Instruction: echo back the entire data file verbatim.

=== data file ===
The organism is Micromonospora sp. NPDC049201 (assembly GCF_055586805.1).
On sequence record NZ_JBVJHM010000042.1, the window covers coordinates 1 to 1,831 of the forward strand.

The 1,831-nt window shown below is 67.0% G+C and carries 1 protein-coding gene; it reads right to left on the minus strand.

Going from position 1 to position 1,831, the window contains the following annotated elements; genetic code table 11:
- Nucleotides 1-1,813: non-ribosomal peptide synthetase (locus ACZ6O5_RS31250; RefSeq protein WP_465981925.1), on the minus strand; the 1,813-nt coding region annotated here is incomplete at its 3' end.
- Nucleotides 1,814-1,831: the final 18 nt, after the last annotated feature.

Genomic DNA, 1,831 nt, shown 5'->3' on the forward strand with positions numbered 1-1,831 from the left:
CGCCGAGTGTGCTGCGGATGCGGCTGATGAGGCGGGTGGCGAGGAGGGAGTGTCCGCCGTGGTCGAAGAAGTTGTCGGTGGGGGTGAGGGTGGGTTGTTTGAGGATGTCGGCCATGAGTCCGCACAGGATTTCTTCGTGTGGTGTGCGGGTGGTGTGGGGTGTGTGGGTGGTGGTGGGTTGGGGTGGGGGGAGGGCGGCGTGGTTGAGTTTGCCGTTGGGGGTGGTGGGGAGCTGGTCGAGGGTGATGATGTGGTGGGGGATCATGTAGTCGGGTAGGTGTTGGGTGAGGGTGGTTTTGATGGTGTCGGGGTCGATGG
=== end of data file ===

The organism is Micromonospora sp. NPDC049201 (assembly GCF_055586805.1).
On sequence record NZ_JBVJHM010000042.1, the window covers coordinates 1 to 1,831 of the forward strand.

The 1,831-nt window shown below is 67.0% G+C and carries 1 protein-coding gene; it reads right to left on the minus strand.

Going from position 1 to position 1,831, the window contains the following annotated elements; genetic code table 11:
- Nucleotides 1-1,813: non-ribosomal peptide synthetase (locus ACZ6O5_RS31250; RefSeq protein WP_465981925.1), on the minus strand; the 1,813-nt coding region annotated here is incomplete at its 3' end.
- Nucleotides 1,814-1,831: the final 18 nt, after the last annotated feature.

Genomic DNA, 1,831 nt, shown 5'->3' on the forward strand with positions numbered 1-1,831 from the left:
CGCCGAGTGTGCTGCGGATGCGGCTGATGAGGCGGGTGGCGAGGAGGGAGTGTCCGCCGTGGTCGAAGAAGTTGTCGGTGGGGGTGAGGGTGGGTTGTTTGAGGATGTCGGCCATGAGTCCGCACAGGATTTCTTCGTGTGGTGTGCGGGTGGTGTGGGGTGTGTGGGTGGTGGTGGGTTGGGGTGGGGGGAGGGCGGCGTGGTTGAGTTTGCCGTTGGGGGTGGTGGGGAGCTGGTCGAGGGTGATGATGTGGTGGGGGATCATGTAGTCGGGTAGGTGTTGGGTGAGGGTGGTTTTGATGGTGTCGGGGTCGATGG